Thursday 22 August 2019

Ignorance and Irrationality in Politics

To what extent should citizens be informed about the issues on which they vote for democracy to function? When ideology, biases and motivational processes drive political belief formation, should voters be considered irrational? These questions and more were the focus of the Ignorance and Irrationality in Politics Workshop organised by Michael Hannon, Assistant Professor of Philosophy at the University of Nottingham, and held on 10th – 11th June at the University of Nottingham. In what follows, I summarise a few of the workshop talks.

Zeynep Pamuk, Supernumerary Fellow in Politics at St. John’s, Oxford, discussed how decisions about which science projects to fund can both ameliorate and exacerbate ignorance. Zeynep explained how choices at the level of how to distribute funding and conduct research determine what we know and don’t know, through:

(i) the selection of research questions: what’s seen as worthy of pursuit is somewhat determined by a researcher’s context, background, biases, etc.

(ii) disciplinary norms. Consider the study of GMOs for instance, where the majority of early researchers were genetic engineers, and the study of impacts was confined to the cellular level – only later did environmental scientists study the broader effects and discover that some GMOs could be detrimental to seeds in other areas.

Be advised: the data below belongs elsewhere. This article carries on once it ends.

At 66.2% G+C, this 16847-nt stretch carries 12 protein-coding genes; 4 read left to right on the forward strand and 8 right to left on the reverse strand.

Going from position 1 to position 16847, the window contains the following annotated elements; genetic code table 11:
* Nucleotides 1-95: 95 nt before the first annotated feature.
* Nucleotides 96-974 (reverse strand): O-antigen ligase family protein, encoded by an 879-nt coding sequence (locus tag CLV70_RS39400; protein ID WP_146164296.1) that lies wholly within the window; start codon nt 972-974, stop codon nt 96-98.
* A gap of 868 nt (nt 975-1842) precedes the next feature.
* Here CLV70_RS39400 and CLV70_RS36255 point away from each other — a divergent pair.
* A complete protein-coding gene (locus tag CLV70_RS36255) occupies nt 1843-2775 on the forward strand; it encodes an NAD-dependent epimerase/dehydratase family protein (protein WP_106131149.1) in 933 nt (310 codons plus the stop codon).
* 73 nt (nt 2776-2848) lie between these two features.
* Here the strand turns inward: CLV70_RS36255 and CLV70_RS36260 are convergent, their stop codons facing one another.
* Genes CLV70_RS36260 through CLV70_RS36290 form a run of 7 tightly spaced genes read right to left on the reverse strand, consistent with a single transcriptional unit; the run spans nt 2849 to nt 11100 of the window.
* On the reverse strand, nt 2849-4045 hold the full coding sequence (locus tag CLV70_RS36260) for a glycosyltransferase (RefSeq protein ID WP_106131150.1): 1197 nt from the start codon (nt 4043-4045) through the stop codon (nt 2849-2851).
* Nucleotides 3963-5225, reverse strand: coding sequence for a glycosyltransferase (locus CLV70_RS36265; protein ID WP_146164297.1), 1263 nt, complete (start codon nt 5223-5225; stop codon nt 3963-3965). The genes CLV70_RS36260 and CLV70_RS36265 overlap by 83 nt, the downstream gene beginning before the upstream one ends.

(iii) composition of study populations. Consider the underrepresentation of women and people of colour in cancer research trials.

(iv) modelling choices. A model is a representation, in which researchers have to make simplifying assumptions, resulting in approximations.

Zeynep then considered measures which might be ameliorative, including exposing choices with the hope that people will change their behaviour; democratic input into setting priorities as well as distribution among different approaches; ensuring that diversity and dissent is supported; preventing scientific monopolies over funding, ensuring more competition, as well as funding different kinds of approaches.

She also discussed a series of other suggestions, including the distribution of funds through a lottery system after an initial screening for quality; earmarking funds for unconventional approaches and less established scientists; and encouraging a diversity of viewpoints on committees.

Alessandra Tanesini, Professor of Philosophy at the University of Cardiff, discussed the relationship between active ignorance and anger. She maintained that anger is a negative emotion that arises in response to a perceived wrong, and includes a desire to redress that wrong.

She introduced the notion of “status anger”, a characteristic emotion of some vices of superiority, and a reaction to a perceived threat to privileges. Furthermore, anger can be used by those in positions of privilege to both intimidate and to humiliate, and can restore one’s possession of the positional good.

She also discussed “virtuous anger”, (similar to Nussbaum’s “translational anger”, and drawing on feminists of colour and those writing about the black civil rights movement, such as Lorse, Lugones and Baldwin). Calls for civility in the face of virtuous anger are often used as a way to silence people. Responding and dampening down one’s anger can damage the capacity to fully understand one’s situation, a form of hermeneutic injustice.